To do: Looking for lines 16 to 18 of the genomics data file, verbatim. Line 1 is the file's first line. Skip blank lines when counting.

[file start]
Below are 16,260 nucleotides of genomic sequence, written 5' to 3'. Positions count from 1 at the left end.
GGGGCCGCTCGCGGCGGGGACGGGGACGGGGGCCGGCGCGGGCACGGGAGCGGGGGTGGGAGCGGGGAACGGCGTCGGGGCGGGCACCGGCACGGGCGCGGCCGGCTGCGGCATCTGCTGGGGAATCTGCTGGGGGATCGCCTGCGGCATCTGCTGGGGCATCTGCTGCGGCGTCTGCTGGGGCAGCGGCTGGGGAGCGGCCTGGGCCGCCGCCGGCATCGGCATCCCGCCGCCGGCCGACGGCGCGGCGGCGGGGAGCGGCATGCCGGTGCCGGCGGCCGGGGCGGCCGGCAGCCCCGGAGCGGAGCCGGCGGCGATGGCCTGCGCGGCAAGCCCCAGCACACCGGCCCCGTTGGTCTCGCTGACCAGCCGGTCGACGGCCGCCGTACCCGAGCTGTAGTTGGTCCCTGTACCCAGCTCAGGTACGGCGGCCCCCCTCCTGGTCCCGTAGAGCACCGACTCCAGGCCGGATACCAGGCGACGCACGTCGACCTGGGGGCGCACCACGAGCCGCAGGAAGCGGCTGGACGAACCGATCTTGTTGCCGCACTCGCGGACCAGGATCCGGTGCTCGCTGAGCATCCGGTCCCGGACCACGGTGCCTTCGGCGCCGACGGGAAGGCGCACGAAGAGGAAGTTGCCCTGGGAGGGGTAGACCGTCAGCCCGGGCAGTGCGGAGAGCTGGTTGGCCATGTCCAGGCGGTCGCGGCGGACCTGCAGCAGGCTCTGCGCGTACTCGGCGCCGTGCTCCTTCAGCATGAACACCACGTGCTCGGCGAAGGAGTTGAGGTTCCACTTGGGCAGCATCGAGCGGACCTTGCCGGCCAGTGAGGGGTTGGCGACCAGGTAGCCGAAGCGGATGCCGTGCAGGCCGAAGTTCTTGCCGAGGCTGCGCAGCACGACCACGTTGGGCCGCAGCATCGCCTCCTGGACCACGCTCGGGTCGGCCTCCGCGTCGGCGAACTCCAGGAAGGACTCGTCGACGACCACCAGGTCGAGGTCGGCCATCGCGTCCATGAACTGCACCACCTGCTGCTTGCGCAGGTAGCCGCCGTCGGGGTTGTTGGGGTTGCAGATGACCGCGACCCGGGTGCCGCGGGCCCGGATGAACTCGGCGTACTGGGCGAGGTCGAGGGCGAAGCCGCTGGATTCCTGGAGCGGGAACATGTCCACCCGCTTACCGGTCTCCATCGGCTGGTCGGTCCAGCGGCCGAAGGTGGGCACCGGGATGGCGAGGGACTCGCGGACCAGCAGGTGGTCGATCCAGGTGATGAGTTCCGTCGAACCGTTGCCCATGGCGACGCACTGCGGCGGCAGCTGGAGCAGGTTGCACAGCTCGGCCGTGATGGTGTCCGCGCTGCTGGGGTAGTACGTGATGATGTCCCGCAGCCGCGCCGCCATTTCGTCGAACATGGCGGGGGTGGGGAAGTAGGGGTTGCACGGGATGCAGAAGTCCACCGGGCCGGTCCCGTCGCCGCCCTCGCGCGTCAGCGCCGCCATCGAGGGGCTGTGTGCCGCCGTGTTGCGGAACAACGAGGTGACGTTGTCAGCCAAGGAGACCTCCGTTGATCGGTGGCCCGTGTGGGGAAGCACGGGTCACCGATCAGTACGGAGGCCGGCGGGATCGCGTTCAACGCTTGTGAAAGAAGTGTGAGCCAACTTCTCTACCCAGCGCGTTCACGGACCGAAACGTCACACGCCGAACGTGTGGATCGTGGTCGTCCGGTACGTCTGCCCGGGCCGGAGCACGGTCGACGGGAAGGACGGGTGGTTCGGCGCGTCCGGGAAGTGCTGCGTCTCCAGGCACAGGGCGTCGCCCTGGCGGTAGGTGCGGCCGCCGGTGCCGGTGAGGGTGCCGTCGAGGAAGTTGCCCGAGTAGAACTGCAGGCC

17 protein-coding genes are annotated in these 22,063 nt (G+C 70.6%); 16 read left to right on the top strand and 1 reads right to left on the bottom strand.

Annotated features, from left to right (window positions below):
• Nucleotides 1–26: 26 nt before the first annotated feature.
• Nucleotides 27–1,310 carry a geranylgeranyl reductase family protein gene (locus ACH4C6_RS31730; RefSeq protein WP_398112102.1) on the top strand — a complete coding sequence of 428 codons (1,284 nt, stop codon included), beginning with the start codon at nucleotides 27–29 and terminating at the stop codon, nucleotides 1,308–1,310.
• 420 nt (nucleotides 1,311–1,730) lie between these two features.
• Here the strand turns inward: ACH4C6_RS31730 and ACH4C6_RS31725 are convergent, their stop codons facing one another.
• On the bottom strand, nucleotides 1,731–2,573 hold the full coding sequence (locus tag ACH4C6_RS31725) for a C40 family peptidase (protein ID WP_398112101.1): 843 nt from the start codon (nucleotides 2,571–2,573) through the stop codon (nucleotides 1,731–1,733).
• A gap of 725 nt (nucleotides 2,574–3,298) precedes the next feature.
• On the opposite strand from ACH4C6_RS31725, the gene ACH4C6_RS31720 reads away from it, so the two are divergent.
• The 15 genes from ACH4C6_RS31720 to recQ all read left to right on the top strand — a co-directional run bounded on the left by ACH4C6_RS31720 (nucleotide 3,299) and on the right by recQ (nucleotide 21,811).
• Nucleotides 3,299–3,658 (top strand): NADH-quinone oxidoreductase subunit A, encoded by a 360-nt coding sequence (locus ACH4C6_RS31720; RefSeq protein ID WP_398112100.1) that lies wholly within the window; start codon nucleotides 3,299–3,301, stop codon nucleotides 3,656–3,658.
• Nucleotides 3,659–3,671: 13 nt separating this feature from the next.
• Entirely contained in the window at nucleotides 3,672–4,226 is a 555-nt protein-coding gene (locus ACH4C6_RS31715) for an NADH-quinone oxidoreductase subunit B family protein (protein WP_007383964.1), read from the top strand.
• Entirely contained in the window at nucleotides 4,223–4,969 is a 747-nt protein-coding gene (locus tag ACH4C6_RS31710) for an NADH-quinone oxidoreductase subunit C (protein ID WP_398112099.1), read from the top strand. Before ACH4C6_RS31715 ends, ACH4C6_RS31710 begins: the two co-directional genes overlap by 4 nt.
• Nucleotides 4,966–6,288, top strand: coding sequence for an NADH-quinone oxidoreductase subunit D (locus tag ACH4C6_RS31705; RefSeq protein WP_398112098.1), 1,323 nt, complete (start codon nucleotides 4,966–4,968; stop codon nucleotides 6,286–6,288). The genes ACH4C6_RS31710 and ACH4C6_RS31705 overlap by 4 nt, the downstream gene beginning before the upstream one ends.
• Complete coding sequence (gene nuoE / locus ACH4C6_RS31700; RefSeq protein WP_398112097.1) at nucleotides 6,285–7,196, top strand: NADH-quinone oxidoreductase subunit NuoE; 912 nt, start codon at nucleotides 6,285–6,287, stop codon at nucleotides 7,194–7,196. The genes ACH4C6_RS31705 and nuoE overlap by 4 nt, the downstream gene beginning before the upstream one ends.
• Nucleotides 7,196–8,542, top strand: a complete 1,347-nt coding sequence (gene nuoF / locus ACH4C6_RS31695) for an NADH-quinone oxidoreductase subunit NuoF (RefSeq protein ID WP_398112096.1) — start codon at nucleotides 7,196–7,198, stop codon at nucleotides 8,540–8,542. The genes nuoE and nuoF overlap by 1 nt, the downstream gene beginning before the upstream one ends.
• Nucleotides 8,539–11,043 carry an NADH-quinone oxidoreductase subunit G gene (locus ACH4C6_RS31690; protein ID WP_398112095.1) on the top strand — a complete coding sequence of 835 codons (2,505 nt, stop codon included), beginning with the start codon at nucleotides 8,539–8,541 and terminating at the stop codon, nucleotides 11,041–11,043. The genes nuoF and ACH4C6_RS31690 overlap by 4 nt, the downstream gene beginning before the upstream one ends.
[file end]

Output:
• Entirely contained in the window at nucleotides 4,223–4,969 is a 747-nt protein-coding gene (locus tag ACH4C6_RS31710) for an NADH-quinone oxidoreductase subunit C (protein ID WP_398112099.1), read from the top strand. Before ACH4C6_RS31715 ends, ACH4C6_RS31710 begins: the two co-directional genes overlap by 4 nt.
• Nucleotides 4,966–6,288, top strand: coding sequence for an NADH-quinone oxidoreductase subunit D (locus tag ACH4C6_RS31705; RefSeq protein WP_398112098.1), 1,323 nt, complete (start codon nucleotides 4,966–4,968; stop codon nucleotides 6,286–6,288). The genes ACH4C6_RS31710 and ACH4C6_RS31705 overlap by 4 nt, the downstream gene beginning before the upstream one ends.
• Complete coding sequence (gene nuoE / locus ACH4C6_RS31700; RefSeq protein WP_398112097.1) at nucleotides 6,285–7,196, top strand: NADH-quinone oxidoreductase subunit NuoE; 912 nt, start codon at nucleotides 6,285–6,287, stop codon at nucleotides 7,194–7,196. The genes ACH4C6_RS31705 and nuoE overlap by 4 nt, the downstream gene beginning before the upstream one ends.